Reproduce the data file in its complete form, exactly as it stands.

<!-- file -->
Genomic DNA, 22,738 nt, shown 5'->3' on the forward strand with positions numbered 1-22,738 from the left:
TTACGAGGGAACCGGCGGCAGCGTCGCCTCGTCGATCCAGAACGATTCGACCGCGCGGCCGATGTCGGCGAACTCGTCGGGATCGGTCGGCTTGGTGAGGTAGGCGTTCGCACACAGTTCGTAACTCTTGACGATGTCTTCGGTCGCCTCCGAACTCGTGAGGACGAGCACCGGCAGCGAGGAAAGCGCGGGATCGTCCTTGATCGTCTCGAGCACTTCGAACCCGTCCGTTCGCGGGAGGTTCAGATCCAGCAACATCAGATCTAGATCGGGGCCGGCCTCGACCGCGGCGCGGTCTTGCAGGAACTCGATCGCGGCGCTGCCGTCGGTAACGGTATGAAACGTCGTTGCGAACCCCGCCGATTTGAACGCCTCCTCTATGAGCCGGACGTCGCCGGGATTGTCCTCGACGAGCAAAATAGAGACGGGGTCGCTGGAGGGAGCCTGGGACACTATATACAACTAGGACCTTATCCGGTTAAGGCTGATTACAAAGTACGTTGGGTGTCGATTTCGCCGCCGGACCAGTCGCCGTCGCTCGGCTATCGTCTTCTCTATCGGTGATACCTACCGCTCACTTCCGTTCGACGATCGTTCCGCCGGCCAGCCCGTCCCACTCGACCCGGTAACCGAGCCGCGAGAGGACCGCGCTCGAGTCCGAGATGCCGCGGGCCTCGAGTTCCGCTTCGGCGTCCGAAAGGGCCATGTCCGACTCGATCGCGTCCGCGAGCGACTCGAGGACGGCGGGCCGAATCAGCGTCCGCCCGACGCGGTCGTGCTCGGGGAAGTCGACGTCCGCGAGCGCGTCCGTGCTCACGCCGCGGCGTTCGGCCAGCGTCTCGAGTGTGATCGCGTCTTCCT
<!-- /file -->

Genomic DNA, 22,738 nt, shown 5'->3' on the forward strand with positions numbered 1-22,738 from the left:
TTACGAGGGAACCGGCGGCAGCGTCGCCTCGTCGATCCAGAACGATTCGACCGCGCGGCCGATGTCGGCGAACTCGTCGGGATCGGTCGGCTTGGTGAGGTAGGCGTTCGCACACAGTTCGTAACTCTTGACGATGTCTTCGGTCGCCTCCGAACTCGTGAGGACGAGCACCGGCAGCGAGGAAAGCGCGGGATCGTCCTTGATCGTCTCGAGCACTTCGAACCCGTCCGTTCGCGGGAGGTTCAGATCCAGCAACATCAGATCTAGATCGGGGCCGGCCTCGACCGCGGCGCGGTCTTGCAGGAACTCGATCGCGGCGCTGCCGTCGGTAACGGTATGAAACGTCGTTGCGAACCCCGCCGATTTGAACGCCTCCTCTATGAGCCGGACGTCGCCGGGATTGTCCTCGACGAGCAAAATAGAGACGGGGTCGCTGGAGGGAGCCTGGGACACTATATACAACTAGGACCTTATCCGGTTAAGGCTGATTACAAAGTACGTTGGGTGTCGATTTCGCCGCCGGACCAGTCGCCGTCGCTCGGCTATCGTCTTCTCTATCGGTGATACCTACCGCTCACTTCCGTTCGACGATCGTTCCGCCGGCCAGCCCGTCCCACTCGACCCGGTAACCGAGCCGCGAGAGGACCGCGCTCGAGTCCGAGATGCCGCGGGCCTCGAGTTCCGCTTCGGCGTCCGAAAGGGCCATGTCCGACTCGATCGCGTCCGCGAGCGACTCGAGGACGGCGGGCCGAATCAGCGTCCGCCCGACGCGGTCGTGCTCGGGGAAGTCGACGTCCGCGAGCGCGTCCGTGCTCACGCCGCGGCGTTCGGCCAGCGTCTCGAGTGTGATCGCGTCTTCCT